COMBINING elements of traditional Chicano portraiture, lowrider art and pinta (jailhouse) art, Shizu Saldamando’s delicate paintings and drawings depict a generation of young adults not commonly seen on canvases or gallery walls. So it seems fitting that this Saturday, the 30-year-old artist will open her first solo show at Tropico de Nopal, a community-oriented gallery space in Echo Park.
Her subjects are generally her friends or her musical idols – punks, bruisers and rockers mostly from East, southeast and downtown Los Angeles. Her technique could be described as a remix of traditional painting, on canvas and Japanese washi paper, with pop culture materials such as sticker paper, handkerchiefs and ballpoint pens.
“Despite the revitalization of representational painting, few people are doing quite what Shizu is doing,” says Reyes Rodriguez, who founded and runs Tropical de Nopal with his wife, Marialice Jacob. “Her subjects are a generation of people who are challenging culture even as they re-create it. Not only is she documenting her contemporaries, she’s speaking to them.”
The response to her style wasn’t always so welcoming. “I had a Latino professor come in and say, ‘Your work looks like 1980s Chicano art. It’s a dead movement. It’s over. Don’t ever go back.’ He was very adamant about that,” Saldamando says, recalling a college incident.
Even her parents, both social activists, have questioned her choice of subjects. “My parents are supportive, but they’re old-school, so they’re used to farmworker protest paintings and things like that,” Saldamando says. “They would look at my work and ask, ‘Why are you painting Morrissey? Why don’t you paint Cesar Chavez?’ ”
Half Japanese American and half Mexican American, Saldamando grew up in the Mission district of San Francisco, where she was exposed at a young age to the gallery scene. But it was during high school that she began to hone her style. “My friends and I would buy Teen Angels, a magazine of lowrider and cholo art, and try to copy the drawings of Aztec pyramids and warriors and naked girls. I think that’s how I got good at ballpoint pen renderings,” she says.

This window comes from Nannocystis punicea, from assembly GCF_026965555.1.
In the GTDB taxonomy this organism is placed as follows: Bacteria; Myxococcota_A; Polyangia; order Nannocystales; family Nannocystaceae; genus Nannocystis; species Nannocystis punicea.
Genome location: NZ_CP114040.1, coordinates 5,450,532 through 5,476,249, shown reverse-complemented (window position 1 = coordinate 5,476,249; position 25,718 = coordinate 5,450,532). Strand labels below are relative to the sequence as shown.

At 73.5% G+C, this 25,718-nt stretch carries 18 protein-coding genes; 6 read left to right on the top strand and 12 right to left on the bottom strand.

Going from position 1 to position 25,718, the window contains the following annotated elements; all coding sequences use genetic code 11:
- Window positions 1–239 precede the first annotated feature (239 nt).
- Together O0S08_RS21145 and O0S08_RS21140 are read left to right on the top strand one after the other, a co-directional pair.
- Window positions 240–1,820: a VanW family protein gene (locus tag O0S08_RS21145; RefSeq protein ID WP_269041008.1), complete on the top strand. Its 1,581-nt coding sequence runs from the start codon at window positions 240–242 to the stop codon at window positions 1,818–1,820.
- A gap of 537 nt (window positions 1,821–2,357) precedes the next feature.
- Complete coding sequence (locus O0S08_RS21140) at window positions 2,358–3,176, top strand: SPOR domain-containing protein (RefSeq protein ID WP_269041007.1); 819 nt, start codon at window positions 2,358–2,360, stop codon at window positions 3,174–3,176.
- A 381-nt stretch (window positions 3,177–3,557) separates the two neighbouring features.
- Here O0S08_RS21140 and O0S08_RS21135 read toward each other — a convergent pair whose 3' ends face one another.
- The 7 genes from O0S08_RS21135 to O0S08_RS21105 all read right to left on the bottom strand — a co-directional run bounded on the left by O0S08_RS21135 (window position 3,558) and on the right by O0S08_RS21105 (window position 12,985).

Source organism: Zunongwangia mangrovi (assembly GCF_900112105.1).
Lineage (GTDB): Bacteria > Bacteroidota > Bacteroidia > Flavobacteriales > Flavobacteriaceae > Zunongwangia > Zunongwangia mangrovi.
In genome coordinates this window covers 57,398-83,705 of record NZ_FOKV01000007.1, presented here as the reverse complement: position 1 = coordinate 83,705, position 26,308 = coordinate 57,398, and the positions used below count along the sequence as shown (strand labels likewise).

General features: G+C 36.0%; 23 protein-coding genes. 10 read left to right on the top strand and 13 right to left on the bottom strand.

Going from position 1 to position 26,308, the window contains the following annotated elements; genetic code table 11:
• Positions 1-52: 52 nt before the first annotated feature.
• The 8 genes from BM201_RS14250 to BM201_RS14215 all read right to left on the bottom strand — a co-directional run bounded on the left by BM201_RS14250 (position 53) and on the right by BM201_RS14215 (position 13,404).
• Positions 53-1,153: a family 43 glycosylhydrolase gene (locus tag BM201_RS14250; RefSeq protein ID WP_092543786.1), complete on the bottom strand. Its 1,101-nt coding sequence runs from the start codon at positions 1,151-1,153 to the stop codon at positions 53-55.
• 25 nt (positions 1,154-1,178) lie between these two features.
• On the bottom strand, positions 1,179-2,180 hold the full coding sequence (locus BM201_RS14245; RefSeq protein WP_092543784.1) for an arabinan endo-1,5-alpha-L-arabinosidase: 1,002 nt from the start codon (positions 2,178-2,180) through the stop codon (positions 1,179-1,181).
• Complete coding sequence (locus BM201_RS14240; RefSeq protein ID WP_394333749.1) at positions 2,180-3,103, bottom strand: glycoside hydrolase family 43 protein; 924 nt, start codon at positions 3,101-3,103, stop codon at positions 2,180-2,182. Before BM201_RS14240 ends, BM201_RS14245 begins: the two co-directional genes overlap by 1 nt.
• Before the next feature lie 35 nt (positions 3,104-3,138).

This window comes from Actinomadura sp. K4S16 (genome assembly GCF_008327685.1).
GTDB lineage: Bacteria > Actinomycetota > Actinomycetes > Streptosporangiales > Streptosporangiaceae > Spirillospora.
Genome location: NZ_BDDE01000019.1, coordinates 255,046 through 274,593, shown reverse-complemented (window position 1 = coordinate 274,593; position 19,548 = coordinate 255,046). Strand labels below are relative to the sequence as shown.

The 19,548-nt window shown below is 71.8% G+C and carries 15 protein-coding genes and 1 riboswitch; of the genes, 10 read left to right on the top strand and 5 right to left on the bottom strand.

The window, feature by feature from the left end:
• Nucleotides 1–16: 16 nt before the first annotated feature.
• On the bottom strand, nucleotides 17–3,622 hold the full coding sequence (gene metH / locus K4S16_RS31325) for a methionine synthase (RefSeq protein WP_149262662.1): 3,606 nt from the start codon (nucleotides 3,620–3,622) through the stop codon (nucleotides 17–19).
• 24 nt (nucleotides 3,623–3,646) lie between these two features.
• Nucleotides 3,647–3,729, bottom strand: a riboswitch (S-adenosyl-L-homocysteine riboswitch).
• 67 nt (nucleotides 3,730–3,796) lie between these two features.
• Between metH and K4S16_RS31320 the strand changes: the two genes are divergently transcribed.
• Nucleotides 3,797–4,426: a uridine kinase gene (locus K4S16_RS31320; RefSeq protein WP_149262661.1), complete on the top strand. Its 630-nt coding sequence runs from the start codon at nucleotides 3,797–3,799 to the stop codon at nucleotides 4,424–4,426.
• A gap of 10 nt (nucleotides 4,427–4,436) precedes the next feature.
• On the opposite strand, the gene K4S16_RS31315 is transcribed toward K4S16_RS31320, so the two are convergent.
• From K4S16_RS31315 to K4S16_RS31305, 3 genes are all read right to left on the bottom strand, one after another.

Arriving in L.A. at age 18, she found others who shared her background and her interest in British shoegazer rock. “Growing up in the Mission district in San Francisco, it was predominantly a hip-hop culture. Here in Los Angeles, I’d go to shows or house parties, and it would be all Latino kids listening to the Cure and the Smiths. In L.A., I felt normal for the first time.”
This dialogue between middle-class Latino kids and working-class Britpoppers is at the heart of “The Holy Quatro,” four ballpoint-pen-on-handkerchief portraits of rockers Morrissey, Siouxsie Sioux, Robert Smith and Dave Gahan. “Handkerchiefs are the traditional medium for many prisoners, since they don’t have access to drawing paper,” Saldamando says. “The handkerchiefs make the work more delicate, sort of precious. And the quality you get is really nice, because it’s so soft and easy to blend.”
For portraits of friends, Saldamando works off unposed digital stills taken at dance clubs and social events. She may shoot hundreds and counts herself lucky if one or two are usable. With the photo displayed on her laptop, she paints and draws, often on untreated canvas, sometimes on plywood, butcher paper or bedsheets. The documentary quality of the material combined with painstaking renderings make the paintings almost photo-realistic.
Saldamando’s show contains several of her trademark collage portraits as well as two large-scale ballpoint pen drawings done on bedsheets and four colored-pencil drawings on paper.
“The look and feel of her work strikes me as very L.A.,” says Jennifer Doyle, an associate professor at UC Riverside. “It’s that blend of a punk-pop aesthetic with pretty Japanese-girl-craft, meticulous rendition combined with the laid-back posture of her subjects. Her aesthetic has a hybridity to it that is very Los Angeles, insofar as L.A. itself is an incongruous mishmash.”